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Creating A Sense Of Place In Historical Novels, by Jane Johnson

The past is another country, goes the old saying. But what if you’re writing about the past IN another country? Or in two or three other countries? Or using different time frames for different story strands? I’ve done all this in my previous novels: talk about making a stick to beat your own back with…

Creating a sense of place is absolutely crucial in historical fiction: you have to work harder in this sort of novel than in almost any other (apart from fantasy, with which historical fiction has many parallels) to make your reader see through your eyes.

You can’t rely on a shared world view, because none of us has actually visited the seventeenth century – or if we have, reincarnation has left our memories hazy. It’s not like telling the reader that your character went to the supermarket or caught the bus to work: we all have template images for such mundane activities in our heads and it’s easy to fill in the gaps. If you’re describing Barbary raiders attacking a Cornish market town in 1625, or the inside of a slave hold, or the intricacies of a Moroccan palace, or a Tuareg encampment in the depths of the Sahara, or the view from the walls of Acre as the besieging Christian army digs its trenches, you’re going to have to put some spadework in…

Jane Johnson - Morocco photo 1

The key in all descriptions is that less is more. A telling detail – a single pivotal image – will do the work of two pages of plodding literal description in capturing the setting and giving your plot and characters an authentic-feeling backdrop. It’s easy to get carried away as you conjure the scene and go on and on as yet more details occur to you. That’s fine – it’s one way of writing yourself into a scene – but remain aware that this is what you’re doing and that the long version is for your own benefit, not for the poor, beleaguered reader, who already has to hold in her head the names, appearances, personalities and interactive relationships between your characters, the intricacies of the plot AND the epoch in which the story takes place, which is a lot to carry around.

So go back at revision stage and cut like crazy till you’ve got your descriptive passages down to few simple, striking details to set your scene. And remember, it’s not just about what the eye takes in, but also about other senses as well. The smells in a spice market or on a battlefield are just as likely to capture the sensation of being there as telling the reader the colour of the sky or the configuration of a town.

Jane Johnson - Morocco photo 2

If you work hard enough, you can make the setting do several jobs at once. The weather can mirror a character’s inner landscape or point up the irony in a situation by being the opposite to your protagonist’s inner weather. Watching a beetle climb a sand dune or having your protagonist forge a hard passage through the desert can become a wider, deeper metaphor, just as the Tuareg saying ‘walking the salt road’ can mean many things, from the literal – following the trading route along which salt is brought from the mines in the Sahara to the markets in the north – to the metaphorical vale of tears, the metaphorical road to death. Physical confinement (by four walls or even whalebone corsetry) can suggest mental or spiritual confinement. Opulent surroundings can point up moral degradation and make satirical comment without being obviously preachy.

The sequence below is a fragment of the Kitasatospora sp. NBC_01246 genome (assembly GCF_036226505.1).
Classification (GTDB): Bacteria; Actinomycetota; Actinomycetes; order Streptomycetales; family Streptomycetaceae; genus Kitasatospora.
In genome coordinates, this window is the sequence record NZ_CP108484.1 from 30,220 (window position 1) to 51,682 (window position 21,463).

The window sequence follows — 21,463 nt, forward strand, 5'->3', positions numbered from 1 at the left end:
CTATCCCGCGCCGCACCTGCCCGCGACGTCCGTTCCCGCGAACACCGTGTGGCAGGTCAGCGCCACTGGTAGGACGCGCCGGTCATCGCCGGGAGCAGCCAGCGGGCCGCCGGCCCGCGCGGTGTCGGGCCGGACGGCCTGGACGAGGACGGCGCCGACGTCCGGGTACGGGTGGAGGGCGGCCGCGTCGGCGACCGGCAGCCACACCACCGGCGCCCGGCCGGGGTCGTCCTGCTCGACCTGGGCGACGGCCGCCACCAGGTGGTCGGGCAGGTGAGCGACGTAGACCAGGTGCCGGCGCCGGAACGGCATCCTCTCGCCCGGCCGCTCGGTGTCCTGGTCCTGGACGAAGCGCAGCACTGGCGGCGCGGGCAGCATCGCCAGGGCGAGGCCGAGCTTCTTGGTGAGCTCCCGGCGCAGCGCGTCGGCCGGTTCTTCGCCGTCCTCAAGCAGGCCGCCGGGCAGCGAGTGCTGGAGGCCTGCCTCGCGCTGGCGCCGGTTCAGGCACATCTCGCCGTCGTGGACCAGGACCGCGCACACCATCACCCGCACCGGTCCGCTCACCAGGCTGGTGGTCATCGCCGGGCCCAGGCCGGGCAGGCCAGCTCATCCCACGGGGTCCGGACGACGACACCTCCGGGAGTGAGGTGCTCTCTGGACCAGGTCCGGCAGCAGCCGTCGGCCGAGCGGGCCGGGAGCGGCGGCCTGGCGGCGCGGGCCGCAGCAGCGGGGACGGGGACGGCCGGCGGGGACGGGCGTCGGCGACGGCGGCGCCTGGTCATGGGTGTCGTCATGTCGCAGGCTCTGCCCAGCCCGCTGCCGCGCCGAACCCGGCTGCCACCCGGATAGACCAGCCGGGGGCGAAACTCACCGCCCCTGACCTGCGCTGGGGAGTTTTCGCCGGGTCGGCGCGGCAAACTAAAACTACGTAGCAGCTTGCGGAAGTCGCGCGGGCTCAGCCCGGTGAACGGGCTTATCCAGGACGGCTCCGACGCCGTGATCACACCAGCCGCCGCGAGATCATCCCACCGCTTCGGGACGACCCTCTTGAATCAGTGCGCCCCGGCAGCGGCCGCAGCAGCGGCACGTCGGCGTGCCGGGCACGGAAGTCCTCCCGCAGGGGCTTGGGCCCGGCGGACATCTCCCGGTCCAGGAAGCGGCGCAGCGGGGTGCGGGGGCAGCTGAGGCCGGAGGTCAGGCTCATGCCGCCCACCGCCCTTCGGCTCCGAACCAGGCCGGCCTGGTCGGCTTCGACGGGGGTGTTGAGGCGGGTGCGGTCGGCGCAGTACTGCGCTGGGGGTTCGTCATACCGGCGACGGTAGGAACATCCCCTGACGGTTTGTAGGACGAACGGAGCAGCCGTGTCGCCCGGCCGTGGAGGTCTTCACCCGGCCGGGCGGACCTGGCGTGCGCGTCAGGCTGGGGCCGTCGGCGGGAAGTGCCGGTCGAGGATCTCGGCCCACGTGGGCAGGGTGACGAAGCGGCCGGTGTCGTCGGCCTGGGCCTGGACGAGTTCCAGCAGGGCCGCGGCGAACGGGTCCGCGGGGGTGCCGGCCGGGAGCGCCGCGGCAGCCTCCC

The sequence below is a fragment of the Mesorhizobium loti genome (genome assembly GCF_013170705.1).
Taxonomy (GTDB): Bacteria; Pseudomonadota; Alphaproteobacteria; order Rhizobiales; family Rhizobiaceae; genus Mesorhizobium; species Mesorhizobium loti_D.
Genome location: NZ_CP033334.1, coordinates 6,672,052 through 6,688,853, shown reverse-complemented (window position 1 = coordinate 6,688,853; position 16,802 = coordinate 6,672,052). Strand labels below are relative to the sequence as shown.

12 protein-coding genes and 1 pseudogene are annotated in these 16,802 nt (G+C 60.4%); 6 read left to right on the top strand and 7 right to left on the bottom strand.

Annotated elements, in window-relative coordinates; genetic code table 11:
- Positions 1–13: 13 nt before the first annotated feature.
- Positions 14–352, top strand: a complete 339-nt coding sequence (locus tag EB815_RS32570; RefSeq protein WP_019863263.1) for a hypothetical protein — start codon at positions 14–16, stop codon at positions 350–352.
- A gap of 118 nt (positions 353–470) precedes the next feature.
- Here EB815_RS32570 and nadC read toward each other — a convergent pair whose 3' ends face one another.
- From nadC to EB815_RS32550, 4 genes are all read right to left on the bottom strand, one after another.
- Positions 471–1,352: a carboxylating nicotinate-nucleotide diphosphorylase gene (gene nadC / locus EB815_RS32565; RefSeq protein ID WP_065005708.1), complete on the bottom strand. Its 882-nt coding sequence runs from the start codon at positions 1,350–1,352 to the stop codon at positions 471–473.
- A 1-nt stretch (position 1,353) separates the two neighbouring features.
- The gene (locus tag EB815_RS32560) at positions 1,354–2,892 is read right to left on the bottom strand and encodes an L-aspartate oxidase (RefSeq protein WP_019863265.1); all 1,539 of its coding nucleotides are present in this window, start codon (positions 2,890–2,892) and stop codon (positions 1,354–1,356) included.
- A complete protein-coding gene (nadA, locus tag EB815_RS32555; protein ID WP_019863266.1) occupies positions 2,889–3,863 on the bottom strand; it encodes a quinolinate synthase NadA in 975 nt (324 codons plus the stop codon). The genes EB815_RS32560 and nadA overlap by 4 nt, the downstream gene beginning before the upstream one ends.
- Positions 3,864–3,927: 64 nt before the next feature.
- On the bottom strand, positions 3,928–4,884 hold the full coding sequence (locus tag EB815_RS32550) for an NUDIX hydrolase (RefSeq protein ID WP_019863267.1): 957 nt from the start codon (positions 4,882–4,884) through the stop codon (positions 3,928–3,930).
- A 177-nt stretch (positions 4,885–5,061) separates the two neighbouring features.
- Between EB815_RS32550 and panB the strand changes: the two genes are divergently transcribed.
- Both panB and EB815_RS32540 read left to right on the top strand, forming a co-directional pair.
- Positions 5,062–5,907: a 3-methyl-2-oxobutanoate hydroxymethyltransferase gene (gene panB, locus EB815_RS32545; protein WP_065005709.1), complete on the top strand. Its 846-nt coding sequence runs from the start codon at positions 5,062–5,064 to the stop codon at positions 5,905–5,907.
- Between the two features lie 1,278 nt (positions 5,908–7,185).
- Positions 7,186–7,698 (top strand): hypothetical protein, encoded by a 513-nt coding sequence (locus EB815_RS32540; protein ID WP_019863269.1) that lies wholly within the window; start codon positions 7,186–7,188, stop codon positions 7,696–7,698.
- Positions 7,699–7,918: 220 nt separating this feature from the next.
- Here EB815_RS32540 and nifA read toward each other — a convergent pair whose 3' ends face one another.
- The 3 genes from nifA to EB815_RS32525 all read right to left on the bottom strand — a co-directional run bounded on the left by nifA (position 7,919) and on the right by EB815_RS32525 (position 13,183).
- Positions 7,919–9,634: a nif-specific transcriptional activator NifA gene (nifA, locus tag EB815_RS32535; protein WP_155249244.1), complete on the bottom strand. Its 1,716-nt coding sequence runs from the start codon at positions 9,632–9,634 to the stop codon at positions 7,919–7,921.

Jane Johnson - Morocco photo 3

Getting that telling detail spot on, though, is the killer. Research is important to historical novelists, because authenticity is the lodestone without which your whole apparently carefully constructed edifice will come crashing down. You have to know more about the time and place in which you’re writing your story than any of your readers. There’s simply nothing worse than stumbling over an error or an anachronism as you read for throwing you out of the story. Write as if you have a panel of experts staring over your shoulder no; not in terror, but come well-prepared. Read and read and read your source material – and by that I mean go back to primary sources; don’t just rely on 3rd and 4th hand popular distillations by the latest favoured academic, or other historical novelists’ versions of the past. You have to make your setting your own. Visit the sites of your story if you can, imagine yourself back in whatever century you’re writing about. If you can’t physically visit a place, Google Earth can get you some of the way. But there’s no substitute for a bit of good, old-fashioned writer’s imagination. Absorb your research until there’s no obvious sign of it as you write and then cut, cut, cut!